Traumatic brain injury (TBI), including concussion, can have fatal or long-term effects. However, until now, the internal mechanisms of the phenomenon were not obvious.
“Most researchers were inclined to believe that it was neuronal damage, which meant that therapy and drug development was aimed at just that,” says Partha Mitra, a bioinformatics professor at Cold Spring Harbor Labs. “Our idea was to find other mechanisms and therefore alternative treatment options. ”
Mitra’s laboratory worked on the task with colleagues from the National Institute of Health, the National Institute of Neurological Diseases and Stroke, the University of Maryland and the Center for Neurology and Regenerative Medicine, who studied the brains of dead people.
According to Mitra, the usual resolution of MRI is limited to several hundred microns, which makes it difficult to detect damage to the nerve fiber (axons) or blood vessels. Digital analysis of post-mortem tissue with micron resolution, compared with MRI, allowed the team to more clearly see the problems.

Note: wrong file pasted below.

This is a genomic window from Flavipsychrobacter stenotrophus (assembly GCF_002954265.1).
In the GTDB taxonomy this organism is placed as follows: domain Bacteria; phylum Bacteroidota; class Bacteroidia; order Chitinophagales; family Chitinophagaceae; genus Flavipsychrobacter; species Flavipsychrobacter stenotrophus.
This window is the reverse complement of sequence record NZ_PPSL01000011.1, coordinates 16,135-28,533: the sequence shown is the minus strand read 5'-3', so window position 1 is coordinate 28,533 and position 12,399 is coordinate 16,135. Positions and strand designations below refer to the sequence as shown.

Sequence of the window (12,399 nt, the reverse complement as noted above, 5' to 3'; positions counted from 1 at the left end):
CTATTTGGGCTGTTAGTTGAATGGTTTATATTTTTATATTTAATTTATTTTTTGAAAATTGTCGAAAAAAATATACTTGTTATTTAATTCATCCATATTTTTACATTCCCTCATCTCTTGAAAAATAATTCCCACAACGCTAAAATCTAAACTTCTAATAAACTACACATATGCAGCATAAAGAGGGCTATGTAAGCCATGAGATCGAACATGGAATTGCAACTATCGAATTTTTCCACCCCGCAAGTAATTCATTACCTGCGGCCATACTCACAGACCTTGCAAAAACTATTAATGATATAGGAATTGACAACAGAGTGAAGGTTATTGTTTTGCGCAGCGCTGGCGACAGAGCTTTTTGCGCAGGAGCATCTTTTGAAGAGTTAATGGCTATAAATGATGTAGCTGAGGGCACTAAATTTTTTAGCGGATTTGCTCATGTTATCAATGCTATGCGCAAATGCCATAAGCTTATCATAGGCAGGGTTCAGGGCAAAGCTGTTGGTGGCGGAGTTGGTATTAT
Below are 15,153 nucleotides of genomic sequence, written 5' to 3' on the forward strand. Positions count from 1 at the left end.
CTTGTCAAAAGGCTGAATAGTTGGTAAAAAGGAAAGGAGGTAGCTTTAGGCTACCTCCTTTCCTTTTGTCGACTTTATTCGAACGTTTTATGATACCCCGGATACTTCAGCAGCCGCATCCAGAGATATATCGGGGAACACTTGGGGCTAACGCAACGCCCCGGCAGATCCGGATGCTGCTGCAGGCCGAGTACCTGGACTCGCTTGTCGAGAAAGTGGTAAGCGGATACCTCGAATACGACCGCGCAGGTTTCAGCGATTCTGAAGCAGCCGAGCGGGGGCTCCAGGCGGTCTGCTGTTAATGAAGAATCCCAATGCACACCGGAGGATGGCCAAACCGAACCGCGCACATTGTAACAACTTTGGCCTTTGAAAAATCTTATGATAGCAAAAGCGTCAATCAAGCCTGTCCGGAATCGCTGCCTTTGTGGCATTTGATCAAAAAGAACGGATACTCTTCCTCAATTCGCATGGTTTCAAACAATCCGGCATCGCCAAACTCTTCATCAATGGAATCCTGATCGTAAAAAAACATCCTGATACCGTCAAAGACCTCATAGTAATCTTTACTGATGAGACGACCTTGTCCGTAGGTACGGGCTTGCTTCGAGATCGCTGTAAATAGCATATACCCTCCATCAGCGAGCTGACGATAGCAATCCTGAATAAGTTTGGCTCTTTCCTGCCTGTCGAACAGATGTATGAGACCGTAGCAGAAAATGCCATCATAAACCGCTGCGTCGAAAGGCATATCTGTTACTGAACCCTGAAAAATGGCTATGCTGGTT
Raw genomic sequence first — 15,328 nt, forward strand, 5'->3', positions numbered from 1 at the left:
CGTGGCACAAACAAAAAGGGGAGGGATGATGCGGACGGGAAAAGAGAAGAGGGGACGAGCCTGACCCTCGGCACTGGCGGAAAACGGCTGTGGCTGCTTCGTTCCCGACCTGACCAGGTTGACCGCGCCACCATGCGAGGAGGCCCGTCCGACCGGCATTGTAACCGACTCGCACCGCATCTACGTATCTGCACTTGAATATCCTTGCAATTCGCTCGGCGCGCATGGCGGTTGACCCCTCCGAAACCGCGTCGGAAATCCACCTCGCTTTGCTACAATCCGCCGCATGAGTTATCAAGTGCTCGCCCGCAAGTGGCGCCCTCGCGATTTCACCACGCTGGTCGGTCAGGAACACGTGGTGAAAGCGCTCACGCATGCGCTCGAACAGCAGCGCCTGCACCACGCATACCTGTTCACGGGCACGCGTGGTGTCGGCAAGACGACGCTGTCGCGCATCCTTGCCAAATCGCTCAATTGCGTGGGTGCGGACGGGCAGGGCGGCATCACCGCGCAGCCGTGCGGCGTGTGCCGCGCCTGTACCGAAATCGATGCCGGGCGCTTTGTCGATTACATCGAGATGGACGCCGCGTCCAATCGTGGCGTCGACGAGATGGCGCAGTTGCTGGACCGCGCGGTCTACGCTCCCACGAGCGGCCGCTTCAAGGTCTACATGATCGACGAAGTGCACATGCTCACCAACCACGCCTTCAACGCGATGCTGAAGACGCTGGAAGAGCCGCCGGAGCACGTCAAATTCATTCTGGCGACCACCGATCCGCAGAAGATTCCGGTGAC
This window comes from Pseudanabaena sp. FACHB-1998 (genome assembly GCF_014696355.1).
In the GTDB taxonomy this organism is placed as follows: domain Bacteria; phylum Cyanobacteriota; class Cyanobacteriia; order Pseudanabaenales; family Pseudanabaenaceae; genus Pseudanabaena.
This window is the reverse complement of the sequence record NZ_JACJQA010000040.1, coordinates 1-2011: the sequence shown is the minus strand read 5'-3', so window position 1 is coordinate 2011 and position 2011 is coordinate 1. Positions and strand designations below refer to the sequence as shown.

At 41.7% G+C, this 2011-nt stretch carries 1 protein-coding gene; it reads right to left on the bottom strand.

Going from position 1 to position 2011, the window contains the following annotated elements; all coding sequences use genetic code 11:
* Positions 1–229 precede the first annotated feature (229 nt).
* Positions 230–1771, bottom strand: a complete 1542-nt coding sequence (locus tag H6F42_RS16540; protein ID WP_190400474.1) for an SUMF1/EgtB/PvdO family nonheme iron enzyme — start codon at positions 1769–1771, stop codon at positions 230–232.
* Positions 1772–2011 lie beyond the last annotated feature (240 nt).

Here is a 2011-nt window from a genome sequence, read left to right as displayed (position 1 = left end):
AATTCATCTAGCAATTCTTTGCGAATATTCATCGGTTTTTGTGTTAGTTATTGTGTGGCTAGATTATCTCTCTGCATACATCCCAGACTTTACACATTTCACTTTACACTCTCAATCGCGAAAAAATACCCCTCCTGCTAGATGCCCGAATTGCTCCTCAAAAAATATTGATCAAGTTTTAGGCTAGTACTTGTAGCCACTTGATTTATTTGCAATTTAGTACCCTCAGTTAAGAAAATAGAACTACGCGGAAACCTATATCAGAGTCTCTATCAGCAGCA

Mitra focused on the areas surrounding the lesion, or those where the injury left a physical mark in the brain. The team used staining of iron to detect the presence of blood and staining of myelin to detect the presence of fragments of nerve fiber in brain samples.
They saw a significant amount of Fe-labeled blood cells in the area of injury – a kind of traumatic micro-trace caused by ruptures of adjacent blood vessels. At the same time, focusing on myelin spots, the researchers did not observe any significant damage to neurons.
Although the researchers could not completely exclude that patients with TBI also suffered axonal (neural) injuries, they concluded that it was vascular damage that was the hallmark of brain injuries and that this could be the goal of new treatments.
The team also found that traumatic micro-traces often predict future health problems and disabilities in people with TBI, but so far find it difficult to determine a causal relationship.
In this regard, scientists believe that additional experiments are needed to identify the main causes and consequences of TBI in order to improve diagnosis, determine therapeutic goals and improve patient outcomes.